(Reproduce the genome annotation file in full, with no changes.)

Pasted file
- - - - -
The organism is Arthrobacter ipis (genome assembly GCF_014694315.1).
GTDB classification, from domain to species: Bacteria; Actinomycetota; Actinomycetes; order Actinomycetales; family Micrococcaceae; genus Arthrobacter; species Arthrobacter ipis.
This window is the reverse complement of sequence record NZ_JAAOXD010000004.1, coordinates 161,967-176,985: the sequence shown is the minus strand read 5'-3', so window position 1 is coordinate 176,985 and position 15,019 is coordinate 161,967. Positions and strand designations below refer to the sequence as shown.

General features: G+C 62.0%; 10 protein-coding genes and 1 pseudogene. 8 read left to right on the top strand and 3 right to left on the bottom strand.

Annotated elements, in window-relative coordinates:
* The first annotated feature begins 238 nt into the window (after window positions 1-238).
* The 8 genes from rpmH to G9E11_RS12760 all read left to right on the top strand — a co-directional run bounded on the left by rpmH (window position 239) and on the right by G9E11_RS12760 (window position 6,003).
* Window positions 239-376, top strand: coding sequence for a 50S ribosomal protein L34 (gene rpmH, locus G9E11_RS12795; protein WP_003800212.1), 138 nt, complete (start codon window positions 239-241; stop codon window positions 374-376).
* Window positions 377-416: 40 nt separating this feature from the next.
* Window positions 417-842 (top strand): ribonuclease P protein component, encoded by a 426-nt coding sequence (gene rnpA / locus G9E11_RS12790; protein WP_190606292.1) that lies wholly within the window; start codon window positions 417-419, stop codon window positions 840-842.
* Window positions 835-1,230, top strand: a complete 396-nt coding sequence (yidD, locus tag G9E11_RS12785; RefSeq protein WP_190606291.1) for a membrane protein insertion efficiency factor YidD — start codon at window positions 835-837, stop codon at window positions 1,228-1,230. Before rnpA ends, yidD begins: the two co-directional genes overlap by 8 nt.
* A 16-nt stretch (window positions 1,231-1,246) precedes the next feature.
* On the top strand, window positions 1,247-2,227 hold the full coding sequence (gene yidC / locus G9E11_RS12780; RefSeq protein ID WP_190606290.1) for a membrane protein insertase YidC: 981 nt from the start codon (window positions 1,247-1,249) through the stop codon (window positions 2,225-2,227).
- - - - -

The organism is Arthrobacter ipis (genome assembly GCF_014694315.1).
GTDB classification, from domain to species: Bacteria; Actinomycetota; Actinomycetes; order Actinomycetales; family Micrococcaceae; genus Arthrobacter; species Arthrobacter ipis.
This window is the reverse complement of sequence record NZ_JAAOXD010000004.1, coordinates 161,967-176,985: the sequence shown is the minus strand read 5'-3', so window position 1 is coordinate 176,985 and position 15,019 is coordinate 161,967. Positions and strand designations below refer to the sequence as shown.

General features: G+C 62.0%; 10 protein-coding genes and 1 pseudogene. 8 read left to right on the top strand and 3 right to left on the bottom strand.

Annotated elements, in window-relative coordinates:
* The first annotated feature begins 238 nt into the window (after window positions 1-238).
* The 8 genes from rpmH to G9E11_RS12760 all read left to right on the top strand — a co-directional run bounded on the left by rpmH (window position 239) and on the right by G9E11_RS12760 (window position 6,003).
* Window positions 239-376, top strand: coding sequence for a 50S ribosomal protein L34 (gene rpmH, locus G9E11_RS12795; protein WP_003800212.1), 138 nt, complete (start codon window positions 239-241; stop codon window positions 374-376).
* Window positions 377-416: 40 nt separating this feature from the next.
* Window positions 417-842 (top strand): ribonuclease P protein component, encoded by a 426-nt coding sequence (gene rnpA / locus G9E11_RS12790; protein WP_190606292.1) that lies wholly within the window; start codon window positions 417-419, stop codon window positions 840-842.
* Window positions 835-1,230, top strand: a complete 396-nt coding sequence (yidD, locus tag G9E11_RS12785; RefSeq protein WP_190606291.1) for a membrane protein insertion efficiency factor YidD — start codon at window positions 835-837, stop codon at window positions 1,228-1,230. Before rnpA ends, yidD begins: the two co-directional genes overlap by 8 nt.
* A 16-nt stretch (window positions 1,231-1,246) precedes the next feature.
* On the top strand, window positions 1,247-2,227 hold the full coding sequence (gene yidC / locus G9E11_RS12780; RefSeq protein ID WP_190606290.1) for a membrane protein insertase YidC: 981 nt from the start codon (window positions 1,247-1,249) through the stop codon (window positions 2,225-2,227).